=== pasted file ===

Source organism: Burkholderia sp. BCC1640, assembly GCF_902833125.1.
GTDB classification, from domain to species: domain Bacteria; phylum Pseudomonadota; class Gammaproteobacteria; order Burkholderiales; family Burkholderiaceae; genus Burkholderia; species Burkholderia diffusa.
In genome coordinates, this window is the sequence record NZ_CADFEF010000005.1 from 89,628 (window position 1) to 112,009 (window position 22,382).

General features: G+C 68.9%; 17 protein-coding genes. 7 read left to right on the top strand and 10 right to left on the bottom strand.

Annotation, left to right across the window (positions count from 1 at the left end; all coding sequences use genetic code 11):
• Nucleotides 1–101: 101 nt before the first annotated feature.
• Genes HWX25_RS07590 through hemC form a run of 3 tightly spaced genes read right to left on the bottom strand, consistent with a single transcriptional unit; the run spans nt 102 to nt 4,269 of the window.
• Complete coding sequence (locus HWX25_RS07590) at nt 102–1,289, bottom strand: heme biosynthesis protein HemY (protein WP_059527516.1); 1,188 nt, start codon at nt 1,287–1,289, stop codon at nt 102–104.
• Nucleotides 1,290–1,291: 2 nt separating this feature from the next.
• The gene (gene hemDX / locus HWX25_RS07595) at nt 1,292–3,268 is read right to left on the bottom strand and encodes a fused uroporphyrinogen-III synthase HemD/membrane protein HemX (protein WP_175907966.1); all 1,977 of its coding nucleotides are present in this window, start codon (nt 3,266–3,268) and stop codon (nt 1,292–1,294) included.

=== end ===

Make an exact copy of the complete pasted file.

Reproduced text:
Source organism: Burkholderia sp. BCC1640, assembly GCF_902833125.1.
GTDB classification, from domain to species: domain Bacteria; phylum Pseudomonadota; class Gammaproteobacteria; order Burkholderiales; family Burkholderiaceae; genus Burkholderia; species Burkholderia diffusa.
In genome coordinates, this window is the sequence record NZ_CADFEF010000005.1 from 89,628 (window position 1) to 112,009 (window position 22,382).

General features: G+C 68.9%; 17 protein-coding genes. 7 read left to right on the top strand and 10 right to left on the bottom strand.

Annotation, left to right across the window (positions count from 1 at the left end; all coding sequences use genetic code 11):
• Nucleotides 1–101: 101 nt before the first annotated feature.
• Genes HWX25_RS07590 through hemC form a run of 3 tightly spaced genes read right to left on the bottom strand, consistent with a single transcriptional unit; the run spans nt 102 to nt 4,269 of the window.
• Complete coding sequence (locus HWX25_RS07590) at nt 102–1,289, bottom strand: heme biosynthesis protein HemY (protein WP_059527516.1); 1,188 nt, start codon at nt 1,287–1,289, stop codon at nt 102–104.
• Nucleotides 1,290–1,291: 2 nt separating this feature from the next.
• The gene (gene hemDX / locus HWX25_RS07595) at nt 1,292–3,268 is read right to left on the bottom strand and encodes a fused uroporphyrinogen-III synthase HemD/membrane protein HemX (protein WP_175907966.1); all 1,977 of its coding nucleotides are present in this window, start codon (nt 3,266–3,268) and stop codon (nt 1,292–1,294) included.